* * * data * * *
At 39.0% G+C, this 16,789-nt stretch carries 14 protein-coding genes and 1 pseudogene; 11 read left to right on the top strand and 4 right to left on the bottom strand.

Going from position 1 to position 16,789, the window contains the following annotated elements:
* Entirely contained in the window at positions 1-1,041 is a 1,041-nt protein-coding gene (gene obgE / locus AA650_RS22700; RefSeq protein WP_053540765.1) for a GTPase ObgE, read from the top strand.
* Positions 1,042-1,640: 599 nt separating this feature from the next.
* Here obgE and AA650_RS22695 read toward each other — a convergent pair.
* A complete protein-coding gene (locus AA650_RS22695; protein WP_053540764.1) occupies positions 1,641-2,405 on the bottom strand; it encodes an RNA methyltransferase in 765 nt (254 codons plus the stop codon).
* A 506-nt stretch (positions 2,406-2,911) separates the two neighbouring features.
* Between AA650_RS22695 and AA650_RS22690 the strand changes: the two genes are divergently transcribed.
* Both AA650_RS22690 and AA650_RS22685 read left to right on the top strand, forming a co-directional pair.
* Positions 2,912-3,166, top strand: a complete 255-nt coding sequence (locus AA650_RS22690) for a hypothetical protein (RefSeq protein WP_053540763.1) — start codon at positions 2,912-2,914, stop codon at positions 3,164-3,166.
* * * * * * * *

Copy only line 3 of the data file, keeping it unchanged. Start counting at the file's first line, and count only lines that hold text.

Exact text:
* Entirely contained in the window at positions 1-1,041 is a 1,041-nt protein-coding gene (gene obgE / locus AA650_RS22700; RefSeq protein WP_053540765.1) for a GTPase ObgE, read from the top strand.